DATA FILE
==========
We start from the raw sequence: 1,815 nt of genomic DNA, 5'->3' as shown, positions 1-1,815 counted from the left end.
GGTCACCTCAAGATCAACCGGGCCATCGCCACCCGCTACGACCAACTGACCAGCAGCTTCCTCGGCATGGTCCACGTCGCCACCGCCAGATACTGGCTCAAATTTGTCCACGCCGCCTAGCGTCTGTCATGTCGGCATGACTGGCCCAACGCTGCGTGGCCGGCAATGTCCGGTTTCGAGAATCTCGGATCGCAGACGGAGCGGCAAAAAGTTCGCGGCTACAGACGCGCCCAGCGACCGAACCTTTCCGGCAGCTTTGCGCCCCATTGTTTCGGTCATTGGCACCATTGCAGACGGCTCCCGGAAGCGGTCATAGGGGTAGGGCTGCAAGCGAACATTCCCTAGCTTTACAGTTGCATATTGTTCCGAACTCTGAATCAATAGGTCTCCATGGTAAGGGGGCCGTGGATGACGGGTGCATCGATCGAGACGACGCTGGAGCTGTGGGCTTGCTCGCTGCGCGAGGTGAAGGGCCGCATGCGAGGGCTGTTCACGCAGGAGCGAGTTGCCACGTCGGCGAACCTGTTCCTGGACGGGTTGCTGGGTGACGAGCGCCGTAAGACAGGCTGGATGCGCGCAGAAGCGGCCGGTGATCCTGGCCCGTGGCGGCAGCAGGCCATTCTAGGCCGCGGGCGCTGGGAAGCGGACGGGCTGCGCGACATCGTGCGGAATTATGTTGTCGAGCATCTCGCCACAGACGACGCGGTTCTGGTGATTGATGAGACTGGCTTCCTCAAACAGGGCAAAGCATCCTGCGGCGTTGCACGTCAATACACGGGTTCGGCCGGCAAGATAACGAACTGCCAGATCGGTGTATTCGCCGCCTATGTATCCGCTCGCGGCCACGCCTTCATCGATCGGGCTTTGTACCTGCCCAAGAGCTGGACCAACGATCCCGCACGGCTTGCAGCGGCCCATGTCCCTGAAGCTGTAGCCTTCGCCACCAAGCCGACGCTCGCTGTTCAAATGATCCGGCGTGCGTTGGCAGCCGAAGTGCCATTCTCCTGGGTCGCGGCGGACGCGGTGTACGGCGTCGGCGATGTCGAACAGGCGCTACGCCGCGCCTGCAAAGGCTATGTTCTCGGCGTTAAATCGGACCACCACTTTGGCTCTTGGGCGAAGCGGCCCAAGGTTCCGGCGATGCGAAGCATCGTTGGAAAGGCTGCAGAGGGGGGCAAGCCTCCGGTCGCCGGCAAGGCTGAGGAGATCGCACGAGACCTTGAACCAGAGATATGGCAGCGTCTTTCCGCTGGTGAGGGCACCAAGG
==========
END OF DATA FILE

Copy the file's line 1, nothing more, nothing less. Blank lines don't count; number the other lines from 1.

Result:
We start from the raw sequence: 1,815 nt of genomic DNA, 5'->3' as shown, positions 1-1,815 counted from the left end.